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It’s been 20 years since Illinois Gov. George Ryan captured national headlines and angered some in his own party by suspending the death penalty in Illinois. 

He would go on to essentially “clear” death row by commuting sentences to life in prison. It happened after a troubling trend that saw as many inmates “exonerated” as “executed” in Illinois.

WGN’s Ben Bradley spoke with the former governor who is out with a new book about his evolution on capital punishment.

 “Most people didn’t care about the death penalty or what it did or how it worked, including me,” Ryan said.

Ryan’s thinking changed when he became the guy throwing the proverbial switch, or in Illinois’ case, authorizing a lethal injection.

“I was sitting in the mansion with my wife one day, one night, after a heavy day in the governor’s office, I was watching WGN News on TV, which you could get in Springfield, and here comes this little guy out of prison with a big grin on his face so happy to be out of jail,” he said.

In February 2019, Ben Anthony Porter was released from death row after 16 years. He was greeted by Northwestern University professor David Protess and his students, the people largely responsible for proving Porter’s innocence and saving his life as part of their class project.

“I said to my wife; ‘How does that happen in America?’ A guy sits in jail for 17 years. How would you like to wake-up every morning for 17 years and say, ‘Maybe they’re going to kill me today?’” Ryan said.

The statistics were stunning:  12 men executed, 13 men exonerated in Illinois since the return of the death penalty in the late 1970s. 

“Everybody said ‘In the end the system works, we haven’t executed anyone who is innocent. It’s never been done.’ Well, I don’t believe it’s never been done because I was never able to prove it,” Ryan said.

He said he doesn’t know if innocent people have been executed in Illinois.

“But I just got to guess with all the errors in the system, there has to be some,” he said.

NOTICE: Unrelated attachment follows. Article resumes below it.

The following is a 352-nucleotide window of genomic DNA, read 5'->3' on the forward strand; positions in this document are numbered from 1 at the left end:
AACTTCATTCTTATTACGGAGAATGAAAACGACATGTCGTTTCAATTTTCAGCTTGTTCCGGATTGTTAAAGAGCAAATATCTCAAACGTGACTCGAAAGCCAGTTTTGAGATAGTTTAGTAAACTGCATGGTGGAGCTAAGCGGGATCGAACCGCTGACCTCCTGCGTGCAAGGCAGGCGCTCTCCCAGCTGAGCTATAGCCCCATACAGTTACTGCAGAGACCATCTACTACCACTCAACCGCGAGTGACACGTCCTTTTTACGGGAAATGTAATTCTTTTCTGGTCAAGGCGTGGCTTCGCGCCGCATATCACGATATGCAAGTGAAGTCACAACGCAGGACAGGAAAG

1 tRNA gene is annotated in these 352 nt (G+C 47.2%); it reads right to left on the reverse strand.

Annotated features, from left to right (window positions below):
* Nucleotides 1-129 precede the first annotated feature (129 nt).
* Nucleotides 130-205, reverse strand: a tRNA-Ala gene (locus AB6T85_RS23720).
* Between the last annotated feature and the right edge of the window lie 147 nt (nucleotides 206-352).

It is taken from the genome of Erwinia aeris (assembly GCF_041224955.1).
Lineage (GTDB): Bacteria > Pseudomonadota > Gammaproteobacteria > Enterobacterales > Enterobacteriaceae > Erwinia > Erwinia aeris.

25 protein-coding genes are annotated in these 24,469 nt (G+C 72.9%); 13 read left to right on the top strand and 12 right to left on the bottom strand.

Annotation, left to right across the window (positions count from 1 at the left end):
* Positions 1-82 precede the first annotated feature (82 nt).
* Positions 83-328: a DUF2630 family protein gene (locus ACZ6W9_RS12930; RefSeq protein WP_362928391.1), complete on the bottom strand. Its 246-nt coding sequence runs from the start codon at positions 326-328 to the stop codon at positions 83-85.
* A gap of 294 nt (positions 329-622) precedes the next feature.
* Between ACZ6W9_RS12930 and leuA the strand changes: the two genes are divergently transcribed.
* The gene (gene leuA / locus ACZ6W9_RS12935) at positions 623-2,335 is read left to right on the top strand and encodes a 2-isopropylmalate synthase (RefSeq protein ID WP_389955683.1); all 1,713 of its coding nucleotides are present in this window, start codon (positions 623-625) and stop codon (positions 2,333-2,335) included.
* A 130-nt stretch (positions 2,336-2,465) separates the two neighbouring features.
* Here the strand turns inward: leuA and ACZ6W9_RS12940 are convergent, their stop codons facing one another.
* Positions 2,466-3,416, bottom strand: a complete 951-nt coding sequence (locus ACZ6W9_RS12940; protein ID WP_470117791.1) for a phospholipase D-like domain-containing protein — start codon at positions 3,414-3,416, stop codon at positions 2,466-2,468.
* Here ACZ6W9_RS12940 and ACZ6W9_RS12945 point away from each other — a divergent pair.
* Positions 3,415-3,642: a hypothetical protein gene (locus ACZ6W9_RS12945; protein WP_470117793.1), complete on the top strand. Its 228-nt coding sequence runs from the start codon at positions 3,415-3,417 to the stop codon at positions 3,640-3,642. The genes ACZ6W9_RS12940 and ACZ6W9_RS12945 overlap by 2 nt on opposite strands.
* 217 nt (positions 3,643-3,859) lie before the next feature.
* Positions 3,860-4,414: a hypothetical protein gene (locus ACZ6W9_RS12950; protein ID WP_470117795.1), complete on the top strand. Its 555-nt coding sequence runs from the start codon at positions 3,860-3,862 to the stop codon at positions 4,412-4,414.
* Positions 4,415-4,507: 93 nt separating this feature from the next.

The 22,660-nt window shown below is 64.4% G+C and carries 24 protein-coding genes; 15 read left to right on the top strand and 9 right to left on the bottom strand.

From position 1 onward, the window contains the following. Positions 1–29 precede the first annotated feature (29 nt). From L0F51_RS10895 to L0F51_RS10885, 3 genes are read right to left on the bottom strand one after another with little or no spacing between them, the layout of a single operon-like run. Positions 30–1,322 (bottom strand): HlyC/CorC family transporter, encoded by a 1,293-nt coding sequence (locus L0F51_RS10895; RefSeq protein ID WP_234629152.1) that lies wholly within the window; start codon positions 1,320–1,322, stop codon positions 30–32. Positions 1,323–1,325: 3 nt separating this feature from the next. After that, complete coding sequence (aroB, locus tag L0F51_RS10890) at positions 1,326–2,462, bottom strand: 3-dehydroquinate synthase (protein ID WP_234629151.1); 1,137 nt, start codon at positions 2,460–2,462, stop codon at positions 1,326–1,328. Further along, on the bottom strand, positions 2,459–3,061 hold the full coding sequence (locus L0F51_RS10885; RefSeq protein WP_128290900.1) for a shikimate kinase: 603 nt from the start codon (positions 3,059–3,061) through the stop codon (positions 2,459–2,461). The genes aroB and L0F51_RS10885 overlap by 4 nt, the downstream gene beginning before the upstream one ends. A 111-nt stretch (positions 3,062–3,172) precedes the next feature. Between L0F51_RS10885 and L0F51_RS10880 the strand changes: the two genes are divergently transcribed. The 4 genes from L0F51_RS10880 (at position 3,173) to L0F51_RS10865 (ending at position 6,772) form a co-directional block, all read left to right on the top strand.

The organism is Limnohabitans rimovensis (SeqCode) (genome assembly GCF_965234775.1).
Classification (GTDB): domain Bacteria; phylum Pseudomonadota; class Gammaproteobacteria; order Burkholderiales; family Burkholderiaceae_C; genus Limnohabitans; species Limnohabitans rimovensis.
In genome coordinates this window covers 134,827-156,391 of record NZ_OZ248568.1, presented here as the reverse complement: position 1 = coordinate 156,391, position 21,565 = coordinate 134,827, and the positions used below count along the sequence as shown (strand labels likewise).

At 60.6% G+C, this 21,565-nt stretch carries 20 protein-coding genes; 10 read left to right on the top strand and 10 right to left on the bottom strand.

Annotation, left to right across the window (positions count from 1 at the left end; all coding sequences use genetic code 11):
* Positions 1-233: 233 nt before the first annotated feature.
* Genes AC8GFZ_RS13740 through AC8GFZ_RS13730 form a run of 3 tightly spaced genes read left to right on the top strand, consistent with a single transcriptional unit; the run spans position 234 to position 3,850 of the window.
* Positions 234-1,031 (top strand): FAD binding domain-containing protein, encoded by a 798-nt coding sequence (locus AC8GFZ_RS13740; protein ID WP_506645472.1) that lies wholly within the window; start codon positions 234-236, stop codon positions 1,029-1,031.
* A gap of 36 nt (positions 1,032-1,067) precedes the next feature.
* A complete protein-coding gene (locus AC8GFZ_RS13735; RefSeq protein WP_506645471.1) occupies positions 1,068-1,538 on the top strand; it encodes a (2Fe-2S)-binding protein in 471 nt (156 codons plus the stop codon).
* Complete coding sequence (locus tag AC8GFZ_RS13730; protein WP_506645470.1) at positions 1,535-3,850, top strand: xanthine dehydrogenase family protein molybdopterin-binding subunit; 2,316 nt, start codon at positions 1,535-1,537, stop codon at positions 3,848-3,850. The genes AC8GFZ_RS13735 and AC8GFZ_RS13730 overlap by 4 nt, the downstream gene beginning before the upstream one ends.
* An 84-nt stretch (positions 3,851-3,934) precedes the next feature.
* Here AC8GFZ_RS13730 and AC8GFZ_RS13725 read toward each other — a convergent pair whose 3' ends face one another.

Ryan spent months meeting with death penalty opponents as well as the families of crime victims. They were on a collision course.

And there was a dark cloud hanging over the governor’s deliberations: A scandal from his days as Secretary of State called “Licenses for Bribes.” 

 “That was always the message I got from a lot of people during the investigation that I did it for a reason. I think I put a big X on my back as far as prosecutors and the government was concerned.  They sure didn’t like what I did,” Ryan said,

Ryan is convinced his opposition to the death penalty inspired prosecutors to throw the book at him but Ryan’s own book includes a forward by author, lawyer and capital punishment opponent Scott Turow that reads in part: “To get the unpleasantries out of the way, despite my affection for Governor Ryan, I believe the evidence supported his conviction on corruption charges.”

“I didn’t want to leave office and say, ‘ They killed poor old whatever his name was and now they found out he didn’t do it.’ I was very cautious about that,” Ryan said 

Ryan talks about his time in prison.

“It was an absolutely waste of time,” he said. “Six-and-a-half or seven years. They could’ve put me on the street. They could’ve put me in some kind of public service, raise money for some kind,” he said.

He also wrote about losing his wife while away. 

“I lost the love of my life, Lura Lynn, on June 24, 2011,” he said. “I’d been allowed to visit her bedside for two hours in January 2011. It was extraordinarily difficult. She recognized me but she struggled to be able to speak.”

 Ryan hopes he’ll be remembered for his death penalty stance more than the scandal. A Republican governor instituting a moratorium on executions captured national attention.

Capital punishment was formally abolished in Illinois by Gov. Pat Quinn in 2011. Four other states followed bringing to 22 the number of states without capital punishment.

“I don’t know if we changed a lot of minds but I know several states that have abolished the death penalty and some say it was my actions that started it and was the reason those states looked at it and changed their minds about it,” Ryan said.

The number of executions nationwide peaked in 1999 — just as Ryan prepared to institute a moratorium in Illinois.

Ninety-eight prisoners were put to death across America that year. The number has been steadily falling since, with 22 executions in the United States last year — 12 so far this year.